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May 8, 2019 – January 3, 2020

A Shofar Blown in Auschwitz


Above: Rabbi Eli Babich (Fifth Avenue Synagogue) blows the shofar in the Museum’s Garden of Stones before the shofar was placed on view in the exhibition.

On September 23, 2019, the Museum of Jewish Heritage – A Living Memorial to the Holocaust today revealed a historic artifact—a shofar, a ram’s horn that is made into a special wind instrument used during Jewish High Holiday religious services and that was hidden and clandestinely used in the Auschwitz concentration camp—as part of its acclaimed exhibition Auschwitz. Not long ago. Not far away. The exhibition is coproduced by the international exhibition firm Musealia and the Auschwitz-Birkenau State Museum in Poland.

The artifact was blown in Auschwitz 75 years ago and has never before been on display anywhere. It joins the more than 700 original objects and 400 photographs in the groundbreaking exhibition, which has been visited by more than 100,000 people since opening in early May and is on view until January 3, 2020.

The shofar, a Jewish ritual object made out of a ram’s horn, is an integral part of the Jewish High Holidays, sounded on Rosh Hashanah (the Jewish New Year) and at the final moment of Yom Kippur (the Day of Atonement). Until now, this artifact has only been used privately.

Chaskel Tydor, an Auschwitz and Buchenwald survivor, passed the shofar down to his daughter, Professor Judith Tydor Baumel-Schwartz. She is Director of The Arnold and Leona Finkler Institute of Holocaust Research and Professor in the Israel and Golda Koschitzky Department of Jewish History and Contemporary Jewry at Bar-Ilan University, Israel.

“My modest five-foot-two father was a giant of a man who, because of his position as work dispatcher, managed to save hundreds of lives, and possibly more, in Auschwitz III-Monowitz during his years in Nazi camps,” said Prof. Baumel-Schwartz. “The shofar was a symbol of his powerful belief which he never lost throughout his years in Buchenwald and Auschwitz, and his spiritual resistance. He always looked forward, never backward. He helped, encouraged and supported everyone he could, giving them hope for the future.”

The shofar was ostensibly unavailable in any Nazi concentration camp, and possession of a religious artifact could be punished by death. That did not deter a group of observant Jews in the Auschwitz III-Monowitz camp from trying to obtain one to use during High Holiday prayer services. Tydor was one of the prisoners responsible for organizing the camp’s work details; and during Rosh Hashanah, he arranged for many of his comrades to be transferred to a work detail that was far removed from the center of the camp, where the sound of the shofar could be heard without attracting undue attention. He could not attend the clandestine service they were planning as he had to remain at his position or risk arousing suspicion.

He later told his daughter, “When I approached the Jewish prisoner who was supposed to have the shofar, he denied it. He was probably afraid to tell anyone as having it in his possession meant death.”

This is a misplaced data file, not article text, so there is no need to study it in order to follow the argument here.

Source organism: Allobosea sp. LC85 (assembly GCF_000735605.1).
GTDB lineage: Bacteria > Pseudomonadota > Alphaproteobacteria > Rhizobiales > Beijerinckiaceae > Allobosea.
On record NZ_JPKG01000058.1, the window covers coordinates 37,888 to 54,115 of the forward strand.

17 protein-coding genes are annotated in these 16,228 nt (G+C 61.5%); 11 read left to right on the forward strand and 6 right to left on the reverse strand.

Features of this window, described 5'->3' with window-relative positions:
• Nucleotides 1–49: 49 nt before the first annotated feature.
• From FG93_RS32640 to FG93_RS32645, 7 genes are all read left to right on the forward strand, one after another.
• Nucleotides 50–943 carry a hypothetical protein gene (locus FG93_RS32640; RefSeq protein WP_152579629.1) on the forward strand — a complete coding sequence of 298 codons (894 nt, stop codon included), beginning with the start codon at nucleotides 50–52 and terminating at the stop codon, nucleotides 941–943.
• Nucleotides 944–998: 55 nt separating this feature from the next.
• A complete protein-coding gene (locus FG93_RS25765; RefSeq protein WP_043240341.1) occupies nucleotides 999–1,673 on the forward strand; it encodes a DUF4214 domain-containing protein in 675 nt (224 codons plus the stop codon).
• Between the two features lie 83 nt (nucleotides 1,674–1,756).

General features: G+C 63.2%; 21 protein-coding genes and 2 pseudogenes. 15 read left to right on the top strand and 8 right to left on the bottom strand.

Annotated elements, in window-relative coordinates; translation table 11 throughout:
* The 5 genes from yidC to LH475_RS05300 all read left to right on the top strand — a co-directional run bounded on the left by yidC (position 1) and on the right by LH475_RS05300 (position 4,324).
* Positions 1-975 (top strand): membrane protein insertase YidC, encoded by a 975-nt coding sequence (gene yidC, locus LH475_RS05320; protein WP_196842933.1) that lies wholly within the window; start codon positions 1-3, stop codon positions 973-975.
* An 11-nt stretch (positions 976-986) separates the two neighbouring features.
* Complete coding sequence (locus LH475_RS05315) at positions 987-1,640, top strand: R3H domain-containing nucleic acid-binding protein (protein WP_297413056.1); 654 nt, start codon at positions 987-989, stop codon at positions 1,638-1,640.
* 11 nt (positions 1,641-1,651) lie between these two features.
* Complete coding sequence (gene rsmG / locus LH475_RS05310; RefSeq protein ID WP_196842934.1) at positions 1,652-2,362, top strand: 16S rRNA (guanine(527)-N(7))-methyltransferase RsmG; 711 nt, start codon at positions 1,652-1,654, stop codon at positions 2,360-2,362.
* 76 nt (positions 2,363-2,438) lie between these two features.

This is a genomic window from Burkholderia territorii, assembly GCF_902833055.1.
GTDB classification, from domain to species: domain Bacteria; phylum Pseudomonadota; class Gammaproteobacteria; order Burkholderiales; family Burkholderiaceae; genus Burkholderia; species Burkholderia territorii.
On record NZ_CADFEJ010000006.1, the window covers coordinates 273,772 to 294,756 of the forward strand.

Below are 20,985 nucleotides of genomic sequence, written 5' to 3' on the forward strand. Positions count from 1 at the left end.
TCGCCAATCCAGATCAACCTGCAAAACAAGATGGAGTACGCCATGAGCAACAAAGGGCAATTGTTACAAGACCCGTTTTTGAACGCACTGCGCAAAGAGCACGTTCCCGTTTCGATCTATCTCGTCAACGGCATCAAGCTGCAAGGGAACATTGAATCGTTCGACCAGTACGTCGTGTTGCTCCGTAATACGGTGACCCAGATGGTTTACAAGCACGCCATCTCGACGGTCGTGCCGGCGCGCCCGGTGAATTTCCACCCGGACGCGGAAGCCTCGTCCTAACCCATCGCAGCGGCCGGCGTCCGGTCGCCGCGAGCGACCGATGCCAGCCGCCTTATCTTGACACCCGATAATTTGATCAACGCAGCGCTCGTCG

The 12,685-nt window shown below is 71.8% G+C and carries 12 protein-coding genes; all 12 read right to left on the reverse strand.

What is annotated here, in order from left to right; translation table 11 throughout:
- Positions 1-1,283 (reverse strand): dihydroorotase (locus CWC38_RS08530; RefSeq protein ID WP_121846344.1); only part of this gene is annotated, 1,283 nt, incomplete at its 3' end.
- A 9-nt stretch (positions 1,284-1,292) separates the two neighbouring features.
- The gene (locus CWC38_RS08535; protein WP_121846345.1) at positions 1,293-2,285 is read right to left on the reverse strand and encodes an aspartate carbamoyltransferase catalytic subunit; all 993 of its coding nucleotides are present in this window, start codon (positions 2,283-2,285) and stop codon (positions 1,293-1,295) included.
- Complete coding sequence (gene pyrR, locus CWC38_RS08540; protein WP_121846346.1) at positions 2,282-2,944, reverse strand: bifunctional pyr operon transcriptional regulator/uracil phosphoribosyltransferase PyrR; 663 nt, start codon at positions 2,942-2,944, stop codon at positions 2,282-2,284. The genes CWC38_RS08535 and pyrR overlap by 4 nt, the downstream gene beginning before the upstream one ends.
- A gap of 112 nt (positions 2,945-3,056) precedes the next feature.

Tydor only saw the shofar four months later, in late January 1945, as he and thousands of other prisoners were forced by the SS guards to set out from Auschwitz on the infamous Death March. An emaciated prisoner approached him, handed him an object wrapped in a rag, and said, “Take it… I’m too sick to survive. Maybe you will make it. Take the shofar. Show them that we had a shofar in Auschwitz,” Judith Tydor Baumel-Schwartz recalled her father saying.

Tydor survived the Death March through the snow to the town of Gleiwitz, which contained sub-camps of Auschwitz. From there, the shofar accompanied him to Buchenwald. Realizing that they were losing the war, the Nazi administrators of the camp became more lax, leaving much of the inner organization to the prisoners. Consequently, it was possible for Tydor to hide the shofar in the small rag bag he carried, with his tin cup and spoon. It remained with him until he was liberated on April 11, 1945 by the U.S. Army.

After liberation, Tydor was able to forge a new life. On Rosh Hashanah 1945, he was on a boat to Palestine. In view of the Carmel mountain range, Tydor blew the shofar for a group of young survivors—many, like him, from Auschwitz. They were about to reach the Promised Land.

Chaskel Tydor passed away in 1993. He is survived by three children, nine grandchildren, numerous great-grandchildren, and a great-great- grandson (named after him).

The shofar has remained with the family since the Holocaust and has never been displayed in a museum or institution. Prof. Baumel-Schwartz visited the Auschwitz. Not long ago. Not far away. exhibition at the Museum of Jewish Heritage this past spring, and she mentioned having a shofar from Auschwitz to the exhibition’s chief curator, Dr. Robert Jan van Pelt. He asked if she would be willing to have it exhibited in the Auschwitz exhibition on long-term loan. She immediately agreed that her family’s treasured shofar with its powerful story should be part of the exhibition.


Above: Cantor Joseph Malovany (Fifth Avenue Syngagogue) recites El Maleh Rachamim in Garden of Stones. (Read a translation of El Maleh Rachamim.)